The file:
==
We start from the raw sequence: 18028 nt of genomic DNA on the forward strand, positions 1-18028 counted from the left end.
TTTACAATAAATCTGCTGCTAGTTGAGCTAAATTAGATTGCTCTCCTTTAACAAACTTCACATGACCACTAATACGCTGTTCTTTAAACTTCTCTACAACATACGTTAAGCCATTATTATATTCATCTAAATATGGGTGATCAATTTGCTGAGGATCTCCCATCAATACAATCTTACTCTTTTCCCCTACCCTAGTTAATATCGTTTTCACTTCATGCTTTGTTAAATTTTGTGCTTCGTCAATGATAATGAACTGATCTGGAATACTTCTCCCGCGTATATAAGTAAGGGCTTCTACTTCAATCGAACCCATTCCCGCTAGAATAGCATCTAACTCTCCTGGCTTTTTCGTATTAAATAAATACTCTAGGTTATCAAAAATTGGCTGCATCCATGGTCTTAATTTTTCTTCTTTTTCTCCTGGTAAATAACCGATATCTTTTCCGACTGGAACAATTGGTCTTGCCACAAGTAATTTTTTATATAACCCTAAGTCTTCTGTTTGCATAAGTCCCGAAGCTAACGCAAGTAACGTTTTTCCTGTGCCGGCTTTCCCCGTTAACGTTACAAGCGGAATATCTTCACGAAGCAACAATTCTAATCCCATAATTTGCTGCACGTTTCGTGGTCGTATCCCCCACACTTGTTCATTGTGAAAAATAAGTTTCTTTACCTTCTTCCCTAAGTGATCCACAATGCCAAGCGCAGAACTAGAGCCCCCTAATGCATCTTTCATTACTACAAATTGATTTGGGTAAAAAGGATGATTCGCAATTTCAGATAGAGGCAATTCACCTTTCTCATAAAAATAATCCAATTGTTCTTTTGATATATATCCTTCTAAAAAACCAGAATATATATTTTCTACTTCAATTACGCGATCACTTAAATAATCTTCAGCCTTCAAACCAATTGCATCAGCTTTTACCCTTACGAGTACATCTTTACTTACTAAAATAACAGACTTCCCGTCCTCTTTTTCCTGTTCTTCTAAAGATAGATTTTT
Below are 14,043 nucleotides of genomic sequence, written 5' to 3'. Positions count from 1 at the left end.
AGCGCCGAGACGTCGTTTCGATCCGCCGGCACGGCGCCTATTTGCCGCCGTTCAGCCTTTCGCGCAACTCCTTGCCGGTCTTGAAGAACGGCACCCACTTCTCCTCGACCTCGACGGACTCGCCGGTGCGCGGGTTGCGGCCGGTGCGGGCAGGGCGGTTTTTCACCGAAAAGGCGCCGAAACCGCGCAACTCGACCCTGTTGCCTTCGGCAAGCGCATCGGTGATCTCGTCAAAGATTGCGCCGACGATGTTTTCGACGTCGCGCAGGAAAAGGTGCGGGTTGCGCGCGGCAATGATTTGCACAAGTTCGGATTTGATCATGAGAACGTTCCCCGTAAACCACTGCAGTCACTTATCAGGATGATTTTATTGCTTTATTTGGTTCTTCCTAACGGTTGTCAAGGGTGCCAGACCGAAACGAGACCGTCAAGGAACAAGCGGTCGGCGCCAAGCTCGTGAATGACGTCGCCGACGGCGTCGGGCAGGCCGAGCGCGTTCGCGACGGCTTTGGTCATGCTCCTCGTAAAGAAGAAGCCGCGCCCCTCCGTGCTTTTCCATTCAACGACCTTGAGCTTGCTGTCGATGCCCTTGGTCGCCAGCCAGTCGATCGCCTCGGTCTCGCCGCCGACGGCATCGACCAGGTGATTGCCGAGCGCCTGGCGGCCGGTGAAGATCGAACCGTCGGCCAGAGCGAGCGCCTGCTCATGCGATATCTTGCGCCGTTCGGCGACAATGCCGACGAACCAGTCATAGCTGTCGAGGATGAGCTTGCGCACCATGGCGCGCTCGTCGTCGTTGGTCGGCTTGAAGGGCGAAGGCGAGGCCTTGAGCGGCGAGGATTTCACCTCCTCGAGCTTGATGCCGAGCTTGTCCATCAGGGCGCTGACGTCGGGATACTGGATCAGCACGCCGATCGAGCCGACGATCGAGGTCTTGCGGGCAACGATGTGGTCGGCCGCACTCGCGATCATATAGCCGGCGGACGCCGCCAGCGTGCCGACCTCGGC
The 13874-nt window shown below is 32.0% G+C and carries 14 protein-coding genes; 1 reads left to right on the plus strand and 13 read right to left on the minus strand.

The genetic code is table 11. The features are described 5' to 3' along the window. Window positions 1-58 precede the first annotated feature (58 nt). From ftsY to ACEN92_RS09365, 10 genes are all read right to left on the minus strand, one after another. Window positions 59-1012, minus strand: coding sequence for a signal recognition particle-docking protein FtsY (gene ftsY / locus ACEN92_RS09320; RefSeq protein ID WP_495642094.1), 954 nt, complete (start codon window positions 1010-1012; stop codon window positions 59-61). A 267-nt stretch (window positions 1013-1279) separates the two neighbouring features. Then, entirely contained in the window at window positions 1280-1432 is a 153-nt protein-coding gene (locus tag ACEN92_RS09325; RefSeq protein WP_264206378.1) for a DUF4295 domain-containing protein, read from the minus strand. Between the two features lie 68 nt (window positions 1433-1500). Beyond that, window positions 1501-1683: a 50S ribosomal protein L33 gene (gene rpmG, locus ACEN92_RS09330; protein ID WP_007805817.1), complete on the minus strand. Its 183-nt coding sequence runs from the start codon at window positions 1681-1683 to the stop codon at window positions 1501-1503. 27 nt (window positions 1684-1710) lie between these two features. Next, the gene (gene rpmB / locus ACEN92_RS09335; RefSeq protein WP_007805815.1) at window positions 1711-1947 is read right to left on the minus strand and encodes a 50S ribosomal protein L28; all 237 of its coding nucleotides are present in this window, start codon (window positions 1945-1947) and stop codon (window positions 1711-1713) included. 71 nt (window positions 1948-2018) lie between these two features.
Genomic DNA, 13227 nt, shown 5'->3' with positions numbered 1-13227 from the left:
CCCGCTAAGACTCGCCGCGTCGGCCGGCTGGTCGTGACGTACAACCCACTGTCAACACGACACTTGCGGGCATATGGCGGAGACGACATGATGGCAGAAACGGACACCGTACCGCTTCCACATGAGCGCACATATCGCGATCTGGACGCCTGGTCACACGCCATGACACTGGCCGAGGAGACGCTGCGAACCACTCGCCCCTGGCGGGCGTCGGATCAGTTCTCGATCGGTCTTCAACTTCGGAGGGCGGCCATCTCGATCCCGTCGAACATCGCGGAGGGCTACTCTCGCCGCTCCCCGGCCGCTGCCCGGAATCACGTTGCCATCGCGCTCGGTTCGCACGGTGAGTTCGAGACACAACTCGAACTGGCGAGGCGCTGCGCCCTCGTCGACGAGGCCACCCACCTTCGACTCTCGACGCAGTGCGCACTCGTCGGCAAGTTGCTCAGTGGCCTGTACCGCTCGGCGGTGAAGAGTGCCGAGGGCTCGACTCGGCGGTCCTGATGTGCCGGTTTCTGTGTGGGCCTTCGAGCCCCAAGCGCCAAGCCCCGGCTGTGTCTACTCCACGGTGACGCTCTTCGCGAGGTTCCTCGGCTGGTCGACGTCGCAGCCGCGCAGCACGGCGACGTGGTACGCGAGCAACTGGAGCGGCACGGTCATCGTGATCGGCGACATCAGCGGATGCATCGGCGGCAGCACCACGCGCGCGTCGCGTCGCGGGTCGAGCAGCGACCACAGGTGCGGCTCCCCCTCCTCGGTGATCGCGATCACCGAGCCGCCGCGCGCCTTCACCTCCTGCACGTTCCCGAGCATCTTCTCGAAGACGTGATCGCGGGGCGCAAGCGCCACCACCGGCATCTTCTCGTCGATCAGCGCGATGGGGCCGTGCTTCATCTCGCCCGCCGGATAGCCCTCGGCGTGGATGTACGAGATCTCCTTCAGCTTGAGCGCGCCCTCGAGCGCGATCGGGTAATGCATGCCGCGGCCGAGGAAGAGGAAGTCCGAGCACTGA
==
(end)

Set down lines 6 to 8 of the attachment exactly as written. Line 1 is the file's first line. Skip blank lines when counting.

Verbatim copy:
The genetic code is table 11. The features are described 5' to 3' along the window. Window positions 1-58 precede the first annotated feature (58 nt). From ftsY to ACEN92_RS09365, 10 genes are all read right to left on the minus strand, one after another. Window positions 59-1012, minus strand: coding sequence for a signal recognition particle-docking protein FtsY (gene ftsY / locus ACEN92_RS09320; RefSeq protein ID WP_495642094.1), 954 nt, complete (start codon window positions 1010-1012; stop codon window positions 59-61). A 267-nt stretch (window positions 1013-1279) separates the two neighbouring features. Then, entirely contained in the window at window positions 1280-1432 is a 153-nt protein-coding gene (locus tag ACEN92_RS09325; RefSeq protein WP_264206378.1) for a DUF4295 domain-containing protein, read from the minus strand. Between the two features lie 68 nt (window positions 1433-1500). Beyond that, window positions 1501-1683: a 50S ribosomal protein L33 gene (gene rpmG, locus ACEN92_RS09330; protein ID WP_007805817.1), complete on the minus strand. Its 183-nt coding sequence runs from the start codon at window positions 1681-1683 to the stop codon at window positions 1501-1503. 27 nt (window positions 1684-1710) lie between these two features. Next, the gene (gene rpmB / locus ACEN92_RS09335; RefSeq protein WP_007805815.1) at window positions 1711-1947 is read right to left on the minus strand and encodes a 50S ribosomal protein L28; all 237 of its coding nucleotides are present in this window, start codon (window positions 1945-1947) and stop codon (window positions 1711-1713) included. 71 nt (window positions 1948-2018) lie between these two features.
Genomic DNA, 13227 nt, shown 5'->3' with positions numbered 1-13227 from the left:
CCCGCTAAGACTCGCCGCGTCGGCCGGCTGGTCGTGACGTACAACCCACTGTCAACACGACACTTGCGGGCATATGGCGGAGACGACATGATGGCAGAAACGGACACCGTACCGCTTCCACATGAGCGCACATATCGCGATCTGGACGCCTGGTCACACGCCATGACACTGGCCGAGGAGACGCTGCGAACCACTCGCCCCTGGCGGGCGTCGGATCAGTTCTCGATCGGTCTTCAACTTCGGAGGGCGGCCATCTCGATCCCGTCGAACATCGCGGAGGGCTACTCTCGCCGCTCCCCGGCCGCTGCCCGGAATCACGTTGCCATCGCGCTCGGTTCGCACGGTGAGTTCGAGACACAACTCGAACTGGCGAGGCGCTGCGCCCTCGTCGACGAGGCCACCCACCTTCGACTCTCGACGCAGTGCGCACTCGTCGGCAAGTTGCTCAGTGGCCTGTACCGCTCGGCGGTGAAGAGTGCCGAGGGCTCGACTCGGCGGTCCTGATGTGCCGGTTTCTGTGTGGGCCTTCGAGCCCCAAGCGCCAAGCCCCGGCTGTGTCTACTCCACGGTGACGCTCTTCGCGAGGTTCCTCGGCTGGTCGACGTCGCAGCCGCGCAGCACGGCGACGTGGTACGCGAGCAACTGGAGCGGCACGGTCATCGTGATCGGCGACATCAGCGGATGCATCGGCGGCAGCACCACGCGCGCGTCGCGTCGCGGGTCGAGCAGCGACCACAGGTGCGGCTCCCCCTCCTCGGTGATCGCGATCACCGAGCCGCCGCGCGCCTTCACCTCCTGCACGTTCCCGAGCATCTTCTCGAAGACGTGATCGCGGGGCGCAAGCGCCACCACCGGCATCTTCTCGTCGATCAGCGCGATGGGGCCGTGCTTCATCTCGCCCGCCGGATAGCCCTCGGCGTGGATGTACGAGATCTCCTTCAGCTTGAGCGCGCCCTCGAGCGCGATCGGGTAATGCATGCCGCGGCCGAGGAAGAGGAAGTCCGAGCACTGA